A taste of MSG
Discovered by the Japanese, umami is the taste that makes things delicious, and it's not bad for you after all, writes Sunny Tse
Textbooks tell us humans only experience four tastes - sweet, sour, bitter and salty - and that everything we taste is just a combination of them.
Yet, a group of Form Two students from CCC Heep Woh College tried out a taste called umami in a cooking workshop last Friday.
Umami - which is from the Japanese for 'delicious' - was actually first identified as a taste in 1908 by a Japanese scientist named Ikeda Kikunae.
His discovery led to the manufacture of MSG, or monosodium glutamate. But it wasn't until nearly a century later that the 'fifth taste' was scientifically accepted worldwide.
Scientifically speaking, umami is glutamates, natural amino acids found in soy sauce, cheese, meats and other protein-heavy foods. Glutamates, however, have developed a bad reputation due to MSG - seen by many people as a 'chemical'.
Even though it has been linked to obesity, MSG has been found to be safe, and now Japanese seasoning company Ajinomoto - the company that first patented MSG in 1909 - and the Hong Kong Council of Early Childhood Education and Services (Ceces) have joined hands to promote it as way of encouraging healthier eating in Hong Kong schools.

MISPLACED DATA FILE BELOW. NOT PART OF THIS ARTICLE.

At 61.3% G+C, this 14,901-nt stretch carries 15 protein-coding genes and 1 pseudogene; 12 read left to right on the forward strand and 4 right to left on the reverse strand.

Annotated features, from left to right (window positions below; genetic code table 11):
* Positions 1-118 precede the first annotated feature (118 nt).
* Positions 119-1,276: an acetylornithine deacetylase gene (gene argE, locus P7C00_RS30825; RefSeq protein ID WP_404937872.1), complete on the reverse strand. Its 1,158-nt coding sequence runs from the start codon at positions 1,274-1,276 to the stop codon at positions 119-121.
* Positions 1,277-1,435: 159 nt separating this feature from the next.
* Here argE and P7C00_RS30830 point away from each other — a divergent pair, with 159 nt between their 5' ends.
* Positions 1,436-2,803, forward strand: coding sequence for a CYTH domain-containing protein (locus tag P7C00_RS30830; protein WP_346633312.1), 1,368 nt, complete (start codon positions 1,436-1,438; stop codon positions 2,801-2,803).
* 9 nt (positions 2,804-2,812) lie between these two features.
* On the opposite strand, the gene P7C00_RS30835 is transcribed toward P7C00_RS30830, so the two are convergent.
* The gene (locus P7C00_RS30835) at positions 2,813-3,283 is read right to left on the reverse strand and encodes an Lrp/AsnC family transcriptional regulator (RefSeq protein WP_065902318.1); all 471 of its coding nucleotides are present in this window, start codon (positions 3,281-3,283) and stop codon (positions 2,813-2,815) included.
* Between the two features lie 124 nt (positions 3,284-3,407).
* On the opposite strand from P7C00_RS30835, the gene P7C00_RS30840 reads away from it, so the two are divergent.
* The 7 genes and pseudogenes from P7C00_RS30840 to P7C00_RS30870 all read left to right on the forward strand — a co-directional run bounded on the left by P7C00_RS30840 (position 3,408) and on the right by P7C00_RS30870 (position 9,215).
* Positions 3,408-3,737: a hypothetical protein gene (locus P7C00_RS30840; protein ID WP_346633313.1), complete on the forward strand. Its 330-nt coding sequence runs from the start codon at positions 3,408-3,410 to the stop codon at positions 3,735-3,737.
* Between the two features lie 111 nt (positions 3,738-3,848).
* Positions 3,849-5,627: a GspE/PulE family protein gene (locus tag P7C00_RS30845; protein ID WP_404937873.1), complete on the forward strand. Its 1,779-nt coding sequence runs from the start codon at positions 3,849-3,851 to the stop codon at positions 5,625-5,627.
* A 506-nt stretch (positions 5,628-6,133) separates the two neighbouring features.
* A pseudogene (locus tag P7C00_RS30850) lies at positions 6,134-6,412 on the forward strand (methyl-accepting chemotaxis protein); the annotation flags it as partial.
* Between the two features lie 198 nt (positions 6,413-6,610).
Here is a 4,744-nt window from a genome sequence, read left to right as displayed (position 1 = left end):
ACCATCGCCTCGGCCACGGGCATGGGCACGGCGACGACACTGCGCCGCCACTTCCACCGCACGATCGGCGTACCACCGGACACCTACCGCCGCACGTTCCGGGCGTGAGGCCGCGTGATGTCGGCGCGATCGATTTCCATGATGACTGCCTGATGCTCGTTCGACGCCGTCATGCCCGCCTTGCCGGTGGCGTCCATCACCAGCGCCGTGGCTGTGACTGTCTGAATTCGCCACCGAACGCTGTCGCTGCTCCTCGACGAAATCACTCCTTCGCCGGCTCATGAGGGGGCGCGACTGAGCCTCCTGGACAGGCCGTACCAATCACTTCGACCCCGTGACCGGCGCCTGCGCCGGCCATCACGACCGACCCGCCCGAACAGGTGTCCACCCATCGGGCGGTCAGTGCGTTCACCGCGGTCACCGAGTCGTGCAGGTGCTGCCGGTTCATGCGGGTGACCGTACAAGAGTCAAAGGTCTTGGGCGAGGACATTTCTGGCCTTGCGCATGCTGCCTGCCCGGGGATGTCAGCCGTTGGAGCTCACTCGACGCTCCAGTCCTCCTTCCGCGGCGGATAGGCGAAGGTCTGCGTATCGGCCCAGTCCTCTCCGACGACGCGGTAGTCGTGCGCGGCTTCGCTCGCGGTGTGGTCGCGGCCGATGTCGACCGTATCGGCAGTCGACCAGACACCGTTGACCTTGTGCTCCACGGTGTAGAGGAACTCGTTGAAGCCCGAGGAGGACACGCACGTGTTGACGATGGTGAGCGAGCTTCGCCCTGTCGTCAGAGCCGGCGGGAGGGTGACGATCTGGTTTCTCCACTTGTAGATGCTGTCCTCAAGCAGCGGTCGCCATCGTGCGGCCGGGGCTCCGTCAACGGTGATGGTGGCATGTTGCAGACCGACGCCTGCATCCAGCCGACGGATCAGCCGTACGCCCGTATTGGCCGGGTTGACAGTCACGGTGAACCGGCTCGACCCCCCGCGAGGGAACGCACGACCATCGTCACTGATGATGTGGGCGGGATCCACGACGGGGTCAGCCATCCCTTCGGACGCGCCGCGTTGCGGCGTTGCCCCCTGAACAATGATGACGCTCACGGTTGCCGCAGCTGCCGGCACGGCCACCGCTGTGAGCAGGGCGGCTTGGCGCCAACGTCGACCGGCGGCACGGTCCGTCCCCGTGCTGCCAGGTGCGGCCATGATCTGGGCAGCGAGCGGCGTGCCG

'Umami Journey in Schools' will tour 12 participating secondary schools this month, educating students about tastes, while highlighting umami and the proper use of MSG to make healthier and tastier menus. At CCC Heep Woh College, budding young chefs tried their hands at making pizza.
Leslie Chan, a registered dietitian who works with Ceces, said the campaign was a good idea because a little MSG can go a long way to transforming boring vegetables into tasty treats.
'This gives children more choice in having a balanced diet,' he said.
But, you might think, aren't we talking about MSG?
'There are many misconceptions about MSG,' said Mr Chan. 'Some irresponsible restaurants use the flavouring to cover up bad ingredients and have ruined its reputation. Also people may find the taste too good to be natural.'
But don't rush out to stock up on instant noodles.
Mr Chan said instant noodles contain MSG, but there are at least 15 other chemicals in the seasoning packs. He also stressed MSG is simply a taste enhancer and the real issue in food is the quality - especially the freshness - of the ingredients.